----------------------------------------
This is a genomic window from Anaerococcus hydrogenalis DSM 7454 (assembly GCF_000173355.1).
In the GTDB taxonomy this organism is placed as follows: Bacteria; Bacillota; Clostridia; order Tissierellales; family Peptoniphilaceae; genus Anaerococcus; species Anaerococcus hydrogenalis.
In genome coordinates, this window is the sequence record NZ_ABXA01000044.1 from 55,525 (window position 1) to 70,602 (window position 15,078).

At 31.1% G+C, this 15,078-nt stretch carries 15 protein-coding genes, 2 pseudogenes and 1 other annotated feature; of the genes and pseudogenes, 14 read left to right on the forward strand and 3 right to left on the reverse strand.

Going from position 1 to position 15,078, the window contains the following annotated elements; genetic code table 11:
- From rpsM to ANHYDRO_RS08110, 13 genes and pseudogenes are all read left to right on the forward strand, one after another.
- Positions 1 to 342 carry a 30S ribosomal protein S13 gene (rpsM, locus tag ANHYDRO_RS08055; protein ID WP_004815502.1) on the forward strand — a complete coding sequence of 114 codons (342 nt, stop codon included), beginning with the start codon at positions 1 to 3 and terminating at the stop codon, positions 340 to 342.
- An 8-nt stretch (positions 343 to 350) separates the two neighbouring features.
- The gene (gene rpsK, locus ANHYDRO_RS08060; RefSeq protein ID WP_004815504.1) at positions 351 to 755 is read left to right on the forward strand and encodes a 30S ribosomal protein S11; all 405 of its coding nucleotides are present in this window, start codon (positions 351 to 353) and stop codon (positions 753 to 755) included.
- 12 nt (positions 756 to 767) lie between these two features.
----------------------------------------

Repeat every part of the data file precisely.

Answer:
This is a genomic window from Anaerococcus hydrogenalis DSM 7454 (assembly GCF_000173355.1).
In the GTDB taxonomy this organism is placed as follows: Bacteria; Bacillota; Clostridia; order Tissierellales; family Peptoniphilaceae; genus Anaerococcus; species Anaerococcus hydrogenalis.
In genome coordinates, this window is the sequence record NZ_ABXA01000044.1 from 55,525 (window position 1) to 70,602 (window position 15,078).

At 31.1% G+C, this 15,078-nt stretch carries 15 protein-coding genes, 2 pseudogenes and 1 other annotated feature; of the genes and pseudogenes, 14 read left to right on the forward strand and 3 right to left on the reverse strand.

Going from position 1 to position 15,078, the window contains the following annotated elements; genetic code table 11:
- From rpsM to ANHYDRO_RS08110, 13 genes and pseudogenes are all read left to right on the forward strand, one after another.
- Positions 1 to 342 carry a 30S ribosomal protein S13 gene (rpsM, locus tag ANHYDRO_RS08055; protein ID WP_004815502.1) on the forward strand — a complete coding sequence of 114 codons (342 nt, stop codon included), beginning with the start codon at positions 1 to 3 and terminating at the stop codon, positions 340 to 342.
- An 8-nt stretch (positions 343 to 350) separates the two neighbouring features.
- The gene (gene rpsK, locus ANHYDRO_RS08060; RefSeq protein ID WP_004815504.1) at positions 351 to 755 is read left to right on the forward strand and encodes a 30S ribosomal protein S11; all 405 of its coding nucleotides are present in this window, start codon (positions 351 to 353) and stop codon (positions 753 to 755) included.
- 12 nt (positions 756 to 767) lie between these two features.